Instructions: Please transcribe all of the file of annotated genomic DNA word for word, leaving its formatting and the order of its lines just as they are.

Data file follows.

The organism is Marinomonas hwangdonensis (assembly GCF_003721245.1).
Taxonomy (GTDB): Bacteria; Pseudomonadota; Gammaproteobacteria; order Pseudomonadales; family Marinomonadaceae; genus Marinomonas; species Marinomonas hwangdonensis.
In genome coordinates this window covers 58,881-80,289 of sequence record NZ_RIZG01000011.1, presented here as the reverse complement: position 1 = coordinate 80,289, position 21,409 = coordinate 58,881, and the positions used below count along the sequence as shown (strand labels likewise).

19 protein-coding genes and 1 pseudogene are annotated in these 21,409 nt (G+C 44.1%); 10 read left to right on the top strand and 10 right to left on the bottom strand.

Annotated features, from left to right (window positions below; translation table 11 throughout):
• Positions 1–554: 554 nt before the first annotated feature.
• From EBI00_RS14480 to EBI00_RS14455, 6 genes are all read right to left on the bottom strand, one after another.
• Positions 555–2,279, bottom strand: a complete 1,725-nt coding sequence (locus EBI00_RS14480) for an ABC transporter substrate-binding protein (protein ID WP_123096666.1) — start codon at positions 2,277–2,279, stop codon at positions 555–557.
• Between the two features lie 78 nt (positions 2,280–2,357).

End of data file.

The organism is Marinomonas hwangdonensis (assembly GCF_003721245.1).
Taxonomy (GTDB): Bacteria; Pseudomonadota; Gammaproteobacteria; order Pseudomonadales; family Marinomonadaceae; genus Marinomonas; species Marinomonas hwangdonensis.
In genome coordinates this window covers 58,881-80,289 of sequence record NZ_RIZG01000011.1, presented here as the reverse complement: position 1 = coordinate 80,289, position 21,409 = coordinate 58,881, and the positions used below count along the sequence as shown (strand labels likewise).

19 protein-coding genes and 1 pseudogene are annotated in these 21,409 nt (G+C 44.1%); 10 read left to right on the top strand and 10 right to left on the bottom strand.

Annotated features, from left to right (window positions below; translation table 11 throughout):
• Positions 1–554: 554 nt before the first annotated feature.
• From EBI00_RS14480 to EBI00_RS14455, 6 genes are all read right to left on the bottom strand, one after another.
• Positions 555–2,279, bottom strand: a complete 1,725-nt coding sequence (locus EBI00_RS14480) for an ABC transporter substrate-binding protein (protein ID WP_123096666.1) — start codon at positions 2,277–2,279, stop codon at positions 555–557.
• Between the two features lie 78 nt (positions 2,280–2,357).